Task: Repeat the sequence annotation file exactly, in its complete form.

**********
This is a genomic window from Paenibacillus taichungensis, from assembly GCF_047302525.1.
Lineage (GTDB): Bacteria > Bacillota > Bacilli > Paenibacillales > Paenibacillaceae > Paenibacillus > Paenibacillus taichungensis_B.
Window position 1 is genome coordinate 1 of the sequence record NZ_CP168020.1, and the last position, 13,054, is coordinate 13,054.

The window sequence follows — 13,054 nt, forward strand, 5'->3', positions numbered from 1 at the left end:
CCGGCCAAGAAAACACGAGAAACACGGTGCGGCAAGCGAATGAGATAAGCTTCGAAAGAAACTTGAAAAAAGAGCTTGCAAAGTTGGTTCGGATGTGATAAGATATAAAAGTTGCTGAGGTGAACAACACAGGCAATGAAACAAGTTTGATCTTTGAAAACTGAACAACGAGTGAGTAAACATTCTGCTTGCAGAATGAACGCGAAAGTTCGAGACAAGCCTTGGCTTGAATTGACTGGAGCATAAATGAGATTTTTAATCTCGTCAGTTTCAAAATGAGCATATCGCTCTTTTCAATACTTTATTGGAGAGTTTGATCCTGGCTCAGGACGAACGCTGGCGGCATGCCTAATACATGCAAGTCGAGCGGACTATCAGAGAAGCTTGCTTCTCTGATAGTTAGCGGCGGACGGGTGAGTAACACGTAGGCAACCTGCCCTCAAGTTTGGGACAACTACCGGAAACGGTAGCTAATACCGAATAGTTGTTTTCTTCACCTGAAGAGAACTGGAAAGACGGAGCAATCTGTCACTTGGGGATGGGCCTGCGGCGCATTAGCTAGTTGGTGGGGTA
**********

This is a genomic window from Paenibacillus taichungensis, from assembly GCF_047302525.1.
Lineage (GTDB): Bacteria > Bacillota > Bacilli > Paenibacillales > Paenibacillaceae > Paenibacillus > Paenibacillus taichungensis_B.
Window position 1 is genome coordinate 1 of the sequence record NZ_CP168020.1, and the last position, 13,054, is coordinate 13,054.

The window sequence follows — 13,054 nt, forward strand, 5'->3', positions numbered from 1 at the left end:
CCGGCCAAGAAAACACGAGAAACACGGTGCGGCAAGCGAATGAGATAAGCTTCGAAAGAAACTTGAAAAAAGAGCTTGCAAAGTTGGTTCGGATGTGATAAGATATAAAAGTTGCTGAGGTGAACAACACAGGCAATGAAACAAGTTTGATCTTTGAAAACTGAACAACGAGTGAGTAAACATTCTGCTTGCAGAATGAACGCGAAAGTTCGAGACAAGCCTTGGCTTGAATTGACTGGAGCATAAATGAGATTTTTAATCTCGTCAGTTTCAAAATGAGCATATCGCTCTTTTCAATACTTTATTGGAGAGTTTGATCCTGGCTCAGGACGAACGCTGGCGGCATGCCTAATACATGCAAGTCGAGCGGACTATCAGAGAAGCTTGCTTCTCTGATAGTTAGCGGCGGACGGGTGAGTAACACGTAGGCAACCTGCCCTCAAGTTTGGGACAACTACCGGAAACGGTAGCTAATACCGAATAGTTGTTTTCTTCACCTGAAGAGAACTGGAAAGACGGAGCAATCTGTCACTTGGGGATGGGCCTGCGGCGCATTAGCTAGTTGGTGGGGTA